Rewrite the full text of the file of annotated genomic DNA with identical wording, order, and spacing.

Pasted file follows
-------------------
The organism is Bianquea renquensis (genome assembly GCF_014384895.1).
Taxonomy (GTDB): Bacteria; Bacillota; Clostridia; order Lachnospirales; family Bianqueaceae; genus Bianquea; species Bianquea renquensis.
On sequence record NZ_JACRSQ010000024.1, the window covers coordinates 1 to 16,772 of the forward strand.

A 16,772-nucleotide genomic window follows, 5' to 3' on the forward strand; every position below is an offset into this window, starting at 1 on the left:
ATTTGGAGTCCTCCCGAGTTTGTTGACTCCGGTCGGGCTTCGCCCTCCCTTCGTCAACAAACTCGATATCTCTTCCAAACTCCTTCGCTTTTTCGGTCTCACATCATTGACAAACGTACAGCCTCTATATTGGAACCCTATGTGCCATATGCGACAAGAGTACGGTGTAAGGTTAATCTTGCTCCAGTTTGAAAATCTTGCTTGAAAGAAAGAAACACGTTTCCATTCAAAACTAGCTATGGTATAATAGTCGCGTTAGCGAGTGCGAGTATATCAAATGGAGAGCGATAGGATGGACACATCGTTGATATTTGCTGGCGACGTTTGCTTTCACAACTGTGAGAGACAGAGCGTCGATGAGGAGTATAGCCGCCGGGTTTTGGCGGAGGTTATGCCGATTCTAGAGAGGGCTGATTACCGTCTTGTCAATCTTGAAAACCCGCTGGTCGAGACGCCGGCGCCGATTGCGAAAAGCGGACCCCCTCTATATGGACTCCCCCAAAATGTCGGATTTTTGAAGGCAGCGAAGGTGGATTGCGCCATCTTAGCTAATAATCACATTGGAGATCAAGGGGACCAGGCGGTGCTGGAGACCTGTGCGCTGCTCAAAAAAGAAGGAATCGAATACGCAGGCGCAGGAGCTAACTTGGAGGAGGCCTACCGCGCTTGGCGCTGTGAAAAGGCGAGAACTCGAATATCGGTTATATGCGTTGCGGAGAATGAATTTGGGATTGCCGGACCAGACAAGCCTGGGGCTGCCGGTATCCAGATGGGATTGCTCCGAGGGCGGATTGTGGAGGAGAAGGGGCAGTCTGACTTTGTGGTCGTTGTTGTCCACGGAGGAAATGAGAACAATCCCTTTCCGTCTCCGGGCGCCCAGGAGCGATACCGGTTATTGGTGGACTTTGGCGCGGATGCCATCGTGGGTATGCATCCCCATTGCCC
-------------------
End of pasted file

The organism is Bianquea renquensis (genome assembly GCF_014384895.1).
Taxonomy (GTDB): Bacteria; Bacillota; Clostridia; order Lachnospirales; family Bianqueaceae; genus Bianquea; species Bianquea renquensis.
On sequence record NZ_JACRSQ010000024.1, the window covers coordinates 1 to 16,772 of the forward strand.

A 16,772-nucleotide genomic window follows, 5' to 3' on the forward strand; every position below is an offset into this window, starting at 1 on the left:
ATTTGGAGTCCTCCCGAGTTTGTTGACTCCGGTCGGGCTTCGCCCTCCCTTCGTCAACAAACTCGATATCTCTTCCAAACTCCTTCGCTTTTTCGGTCTCACATCATTGACAAACGTACAGCCTCTATATTGGAACCCTATGTGCCATATGCGACAAGAGTACGGTGTAAGGTTAATCTTGCTCCAGTTTGAAAATCTTGCTTGAAAGAAAGAAACACGTTTCCATTCAAAACTAGCTATGGTATAATAGTCGCGTTAGCGAGTGCGAGTATATCAAATGGAGAGCGATAGGATGGACACATCGTTGATATTTGCTGGCGACGTTTGCTTTCACAACTGTGAGAGACAGAGCGTCGATGAGGAGTATAGCCGCCGGGTTTTGGCGGAGGTTATGCCGATTCTAGAGAGGGCTGATTACCGTCTTGTCAATCTTGAAAACCCGCTGGTCGAGACGCCGGCGCCGATTGCGAAAAGCGGACCCCCTCTATATGGACTCCCCCAAAATGTCGGATTTTTGAAGGCAGCGAAGGTGGATTGCGCCATCTTAGCTAATAATCACATTGGAGATCAAGGGGACCAGGCGGTGCTGGAGACCTGTGCGCTGCTCAAAAAAGAAGGAATCGAATACGCAGGCGCAGGAGCTAACTTGGAGGAGGCCTACCGCGCTTGGCGCTGTGAAAAGGCGAGAACTCGAATATCGGTTATATGCGTTGCGGAGAATGAATTTGGGATTGCCGGACCAGACAAGCCTGGGGCTGCCGGTATCCAGATGGGATTGCTCCGAGGGCGGATTGTGGAGGAGAAGGGGCAGTCTGACTTTGTGGTCGTTGTTGTCCACGGAGGAAATGAGAACAATCCCTTTCCGTCTCCGGGCGCCCAGGAGCGATACCGGTTATTGGTGGACTTTGGCGCGGATGCCATCGTGGGTATGCATCCCCATTGCCC